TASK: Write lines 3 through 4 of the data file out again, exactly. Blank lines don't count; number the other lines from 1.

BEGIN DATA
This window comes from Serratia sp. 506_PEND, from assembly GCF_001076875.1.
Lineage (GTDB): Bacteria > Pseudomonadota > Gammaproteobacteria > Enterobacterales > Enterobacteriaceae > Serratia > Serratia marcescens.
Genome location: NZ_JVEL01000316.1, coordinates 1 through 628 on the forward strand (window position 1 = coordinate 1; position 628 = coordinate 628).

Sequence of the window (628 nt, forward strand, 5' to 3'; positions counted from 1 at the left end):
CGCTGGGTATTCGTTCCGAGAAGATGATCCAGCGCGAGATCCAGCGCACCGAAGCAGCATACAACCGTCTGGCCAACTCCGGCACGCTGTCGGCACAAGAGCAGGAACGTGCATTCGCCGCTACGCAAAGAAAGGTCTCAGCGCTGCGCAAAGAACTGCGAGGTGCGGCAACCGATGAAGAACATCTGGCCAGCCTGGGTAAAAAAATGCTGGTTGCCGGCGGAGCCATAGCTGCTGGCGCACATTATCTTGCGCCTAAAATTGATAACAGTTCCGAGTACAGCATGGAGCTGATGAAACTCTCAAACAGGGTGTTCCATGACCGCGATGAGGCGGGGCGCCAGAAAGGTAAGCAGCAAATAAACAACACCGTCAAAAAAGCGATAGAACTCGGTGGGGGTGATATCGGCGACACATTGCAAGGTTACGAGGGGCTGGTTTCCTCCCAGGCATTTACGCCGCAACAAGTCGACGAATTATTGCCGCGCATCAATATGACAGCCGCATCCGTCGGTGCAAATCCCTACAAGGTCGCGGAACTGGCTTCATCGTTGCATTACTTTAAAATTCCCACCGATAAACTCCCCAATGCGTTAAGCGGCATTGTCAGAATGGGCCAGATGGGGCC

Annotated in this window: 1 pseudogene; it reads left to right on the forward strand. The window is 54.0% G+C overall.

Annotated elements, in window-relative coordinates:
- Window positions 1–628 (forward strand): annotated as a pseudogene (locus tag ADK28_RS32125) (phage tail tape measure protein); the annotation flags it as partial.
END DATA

Genome location: NZ_JVEL01000316.1, coordinates 1 through 628 on the forward strand (window position 1 = coordinate 1; position 628 = coordinate 628).

Sequence of the window (628 nt, forward strand, 5' to 3'; positions counted from 1 at the left end):